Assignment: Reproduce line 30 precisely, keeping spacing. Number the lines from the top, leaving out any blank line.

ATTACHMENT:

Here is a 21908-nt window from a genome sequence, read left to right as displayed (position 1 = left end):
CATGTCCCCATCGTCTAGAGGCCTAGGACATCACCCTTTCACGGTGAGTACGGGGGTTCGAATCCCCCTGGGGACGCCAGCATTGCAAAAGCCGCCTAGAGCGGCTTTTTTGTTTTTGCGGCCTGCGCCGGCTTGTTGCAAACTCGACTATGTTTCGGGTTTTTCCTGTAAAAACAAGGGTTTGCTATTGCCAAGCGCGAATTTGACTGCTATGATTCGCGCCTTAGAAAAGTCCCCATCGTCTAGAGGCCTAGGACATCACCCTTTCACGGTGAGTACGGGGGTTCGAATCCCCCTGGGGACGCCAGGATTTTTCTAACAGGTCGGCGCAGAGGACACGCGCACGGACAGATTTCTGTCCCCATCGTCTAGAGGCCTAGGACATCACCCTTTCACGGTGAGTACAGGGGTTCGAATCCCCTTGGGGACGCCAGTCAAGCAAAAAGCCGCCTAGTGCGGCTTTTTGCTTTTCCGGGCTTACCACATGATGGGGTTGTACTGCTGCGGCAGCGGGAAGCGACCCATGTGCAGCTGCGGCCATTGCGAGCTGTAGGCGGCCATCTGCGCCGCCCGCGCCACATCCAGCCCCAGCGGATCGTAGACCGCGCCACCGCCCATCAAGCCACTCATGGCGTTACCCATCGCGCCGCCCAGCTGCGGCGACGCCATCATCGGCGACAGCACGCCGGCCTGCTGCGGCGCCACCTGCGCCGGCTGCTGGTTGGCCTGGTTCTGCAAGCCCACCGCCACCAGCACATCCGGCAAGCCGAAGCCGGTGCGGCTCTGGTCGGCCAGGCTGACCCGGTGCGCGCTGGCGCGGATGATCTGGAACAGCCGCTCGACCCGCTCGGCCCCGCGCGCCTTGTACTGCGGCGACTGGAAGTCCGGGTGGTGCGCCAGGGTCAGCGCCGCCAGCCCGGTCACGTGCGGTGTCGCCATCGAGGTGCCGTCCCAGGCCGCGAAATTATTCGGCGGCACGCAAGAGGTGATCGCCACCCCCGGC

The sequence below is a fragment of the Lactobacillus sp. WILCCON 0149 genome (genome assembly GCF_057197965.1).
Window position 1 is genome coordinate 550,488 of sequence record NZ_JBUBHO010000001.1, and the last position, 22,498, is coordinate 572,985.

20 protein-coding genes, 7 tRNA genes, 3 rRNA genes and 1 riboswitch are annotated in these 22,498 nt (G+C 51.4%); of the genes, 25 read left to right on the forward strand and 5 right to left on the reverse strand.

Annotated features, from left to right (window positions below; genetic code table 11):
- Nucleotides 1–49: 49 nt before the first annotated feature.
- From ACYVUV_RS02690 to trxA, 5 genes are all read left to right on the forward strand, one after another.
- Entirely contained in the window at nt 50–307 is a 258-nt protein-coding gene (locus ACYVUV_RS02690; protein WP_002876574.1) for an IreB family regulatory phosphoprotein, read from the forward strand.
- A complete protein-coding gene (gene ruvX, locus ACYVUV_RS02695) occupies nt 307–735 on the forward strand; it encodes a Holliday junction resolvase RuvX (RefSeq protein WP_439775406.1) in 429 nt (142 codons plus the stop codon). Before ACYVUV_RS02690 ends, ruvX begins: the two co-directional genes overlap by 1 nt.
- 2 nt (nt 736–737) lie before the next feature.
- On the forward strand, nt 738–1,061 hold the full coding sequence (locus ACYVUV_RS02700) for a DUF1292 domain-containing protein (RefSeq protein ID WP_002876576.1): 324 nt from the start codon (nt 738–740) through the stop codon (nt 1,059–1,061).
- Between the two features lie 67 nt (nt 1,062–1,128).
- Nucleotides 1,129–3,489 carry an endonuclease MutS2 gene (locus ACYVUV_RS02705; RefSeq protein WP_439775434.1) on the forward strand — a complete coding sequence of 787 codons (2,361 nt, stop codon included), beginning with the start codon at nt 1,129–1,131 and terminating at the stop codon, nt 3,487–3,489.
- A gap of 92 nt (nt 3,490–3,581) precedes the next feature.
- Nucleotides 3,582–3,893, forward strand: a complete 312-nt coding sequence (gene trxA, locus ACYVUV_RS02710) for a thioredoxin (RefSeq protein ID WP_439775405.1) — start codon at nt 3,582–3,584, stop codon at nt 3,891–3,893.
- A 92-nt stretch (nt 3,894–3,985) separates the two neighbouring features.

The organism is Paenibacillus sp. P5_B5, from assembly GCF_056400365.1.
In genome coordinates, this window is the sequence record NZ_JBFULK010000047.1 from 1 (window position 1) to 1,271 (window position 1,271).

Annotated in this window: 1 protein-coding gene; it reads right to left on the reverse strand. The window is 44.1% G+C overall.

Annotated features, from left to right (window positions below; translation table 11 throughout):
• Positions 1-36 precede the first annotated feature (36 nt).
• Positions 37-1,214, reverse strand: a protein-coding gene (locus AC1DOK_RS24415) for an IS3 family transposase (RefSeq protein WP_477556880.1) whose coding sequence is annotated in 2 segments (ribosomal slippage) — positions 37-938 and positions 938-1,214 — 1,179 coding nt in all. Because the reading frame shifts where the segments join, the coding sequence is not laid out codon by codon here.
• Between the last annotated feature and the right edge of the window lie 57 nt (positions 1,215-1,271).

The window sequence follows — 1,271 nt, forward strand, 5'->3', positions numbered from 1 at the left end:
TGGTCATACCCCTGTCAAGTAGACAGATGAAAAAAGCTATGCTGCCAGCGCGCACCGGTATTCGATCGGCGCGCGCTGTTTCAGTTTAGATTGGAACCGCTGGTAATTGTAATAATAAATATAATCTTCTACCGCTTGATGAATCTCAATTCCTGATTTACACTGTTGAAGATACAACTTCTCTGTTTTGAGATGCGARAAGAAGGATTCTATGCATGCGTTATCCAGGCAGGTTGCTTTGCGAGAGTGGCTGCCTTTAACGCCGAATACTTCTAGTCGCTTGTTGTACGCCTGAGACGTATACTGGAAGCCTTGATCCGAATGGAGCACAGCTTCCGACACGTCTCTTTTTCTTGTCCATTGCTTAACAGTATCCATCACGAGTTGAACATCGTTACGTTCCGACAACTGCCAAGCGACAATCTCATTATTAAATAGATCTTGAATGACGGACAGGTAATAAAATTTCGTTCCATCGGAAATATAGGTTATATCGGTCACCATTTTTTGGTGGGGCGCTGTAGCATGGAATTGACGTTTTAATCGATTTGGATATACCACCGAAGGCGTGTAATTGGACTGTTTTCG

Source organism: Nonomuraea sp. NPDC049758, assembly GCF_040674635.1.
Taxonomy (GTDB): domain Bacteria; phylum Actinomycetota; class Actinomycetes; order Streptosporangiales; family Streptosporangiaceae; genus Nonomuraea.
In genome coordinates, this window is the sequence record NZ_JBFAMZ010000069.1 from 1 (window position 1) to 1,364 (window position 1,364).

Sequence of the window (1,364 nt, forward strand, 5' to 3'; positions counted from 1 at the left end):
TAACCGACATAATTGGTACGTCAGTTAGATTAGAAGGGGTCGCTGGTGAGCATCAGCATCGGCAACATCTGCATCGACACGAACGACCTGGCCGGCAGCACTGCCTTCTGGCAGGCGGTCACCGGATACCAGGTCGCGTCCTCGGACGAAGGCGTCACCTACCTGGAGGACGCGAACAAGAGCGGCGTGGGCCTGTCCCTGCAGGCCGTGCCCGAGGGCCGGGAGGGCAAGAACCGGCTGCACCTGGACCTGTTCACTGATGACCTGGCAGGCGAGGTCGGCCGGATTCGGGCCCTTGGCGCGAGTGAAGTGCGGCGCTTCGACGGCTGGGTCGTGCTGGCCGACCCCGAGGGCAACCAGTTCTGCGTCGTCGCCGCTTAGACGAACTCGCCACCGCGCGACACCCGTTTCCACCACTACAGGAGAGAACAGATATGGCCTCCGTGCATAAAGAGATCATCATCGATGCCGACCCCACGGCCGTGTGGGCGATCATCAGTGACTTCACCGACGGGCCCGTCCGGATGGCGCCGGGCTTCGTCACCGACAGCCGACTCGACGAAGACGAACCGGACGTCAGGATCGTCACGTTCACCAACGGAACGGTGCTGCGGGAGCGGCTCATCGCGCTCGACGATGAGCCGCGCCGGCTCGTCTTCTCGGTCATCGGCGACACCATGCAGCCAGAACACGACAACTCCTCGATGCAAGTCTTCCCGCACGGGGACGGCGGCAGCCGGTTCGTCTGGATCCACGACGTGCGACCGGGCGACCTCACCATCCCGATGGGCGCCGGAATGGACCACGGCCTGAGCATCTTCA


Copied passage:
Sequence of the window (1,364 nt, forward strand, 5' to 3'; positions counted from 1 at the left end):